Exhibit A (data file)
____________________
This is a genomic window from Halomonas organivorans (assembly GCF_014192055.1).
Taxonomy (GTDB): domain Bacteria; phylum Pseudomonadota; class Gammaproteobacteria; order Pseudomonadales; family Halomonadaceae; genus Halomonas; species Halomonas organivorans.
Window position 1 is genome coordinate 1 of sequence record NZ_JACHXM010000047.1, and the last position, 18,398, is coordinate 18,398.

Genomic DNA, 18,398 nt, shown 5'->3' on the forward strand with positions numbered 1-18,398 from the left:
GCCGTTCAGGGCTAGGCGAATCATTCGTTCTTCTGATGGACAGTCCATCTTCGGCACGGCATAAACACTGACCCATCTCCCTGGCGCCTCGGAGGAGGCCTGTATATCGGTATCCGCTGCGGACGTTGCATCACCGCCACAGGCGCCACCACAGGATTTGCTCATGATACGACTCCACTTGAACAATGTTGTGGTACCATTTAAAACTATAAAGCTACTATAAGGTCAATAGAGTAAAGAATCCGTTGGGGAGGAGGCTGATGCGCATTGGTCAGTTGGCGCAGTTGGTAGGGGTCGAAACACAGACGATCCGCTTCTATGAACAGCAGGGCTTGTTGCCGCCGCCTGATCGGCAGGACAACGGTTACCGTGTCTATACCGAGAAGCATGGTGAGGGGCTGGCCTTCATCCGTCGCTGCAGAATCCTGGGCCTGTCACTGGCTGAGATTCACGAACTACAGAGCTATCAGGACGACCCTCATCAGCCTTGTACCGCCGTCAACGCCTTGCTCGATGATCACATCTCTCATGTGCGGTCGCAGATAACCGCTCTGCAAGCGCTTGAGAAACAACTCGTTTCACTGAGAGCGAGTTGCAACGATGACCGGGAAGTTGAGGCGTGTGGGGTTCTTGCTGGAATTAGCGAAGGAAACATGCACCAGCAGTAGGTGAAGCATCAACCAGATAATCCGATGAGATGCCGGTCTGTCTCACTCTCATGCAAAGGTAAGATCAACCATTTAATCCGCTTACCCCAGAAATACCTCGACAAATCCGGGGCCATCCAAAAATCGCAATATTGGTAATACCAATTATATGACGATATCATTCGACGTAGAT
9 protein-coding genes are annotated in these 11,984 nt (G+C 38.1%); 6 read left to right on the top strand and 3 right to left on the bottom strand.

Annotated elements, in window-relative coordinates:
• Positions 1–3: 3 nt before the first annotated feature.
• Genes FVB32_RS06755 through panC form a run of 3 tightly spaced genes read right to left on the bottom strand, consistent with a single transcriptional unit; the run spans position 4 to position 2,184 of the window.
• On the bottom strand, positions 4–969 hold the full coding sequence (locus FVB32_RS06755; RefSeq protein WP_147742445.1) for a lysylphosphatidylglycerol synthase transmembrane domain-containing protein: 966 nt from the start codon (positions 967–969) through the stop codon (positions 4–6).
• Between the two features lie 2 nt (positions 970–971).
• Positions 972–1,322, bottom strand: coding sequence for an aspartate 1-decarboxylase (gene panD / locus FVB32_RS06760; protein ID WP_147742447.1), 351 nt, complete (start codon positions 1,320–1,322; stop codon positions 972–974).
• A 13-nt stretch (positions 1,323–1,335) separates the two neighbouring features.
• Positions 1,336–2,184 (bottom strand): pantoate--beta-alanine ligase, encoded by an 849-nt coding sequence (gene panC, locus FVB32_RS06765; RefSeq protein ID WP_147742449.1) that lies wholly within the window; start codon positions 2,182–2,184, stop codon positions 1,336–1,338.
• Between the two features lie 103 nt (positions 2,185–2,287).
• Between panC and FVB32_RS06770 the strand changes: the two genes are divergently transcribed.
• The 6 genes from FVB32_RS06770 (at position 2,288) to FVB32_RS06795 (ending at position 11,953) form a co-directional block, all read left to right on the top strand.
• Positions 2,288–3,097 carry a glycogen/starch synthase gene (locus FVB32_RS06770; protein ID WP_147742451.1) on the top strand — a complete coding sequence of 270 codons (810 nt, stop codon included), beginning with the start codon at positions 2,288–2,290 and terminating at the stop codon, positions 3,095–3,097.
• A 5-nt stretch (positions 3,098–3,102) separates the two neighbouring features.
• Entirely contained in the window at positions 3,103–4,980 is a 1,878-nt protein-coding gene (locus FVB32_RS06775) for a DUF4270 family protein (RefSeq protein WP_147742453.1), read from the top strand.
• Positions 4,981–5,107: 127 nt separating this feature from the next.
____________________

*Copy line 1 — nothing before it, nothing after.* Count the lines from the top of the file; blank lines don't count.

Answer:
This is a genomic window from Halomonas organivorans (assembly GCF_014192055.1).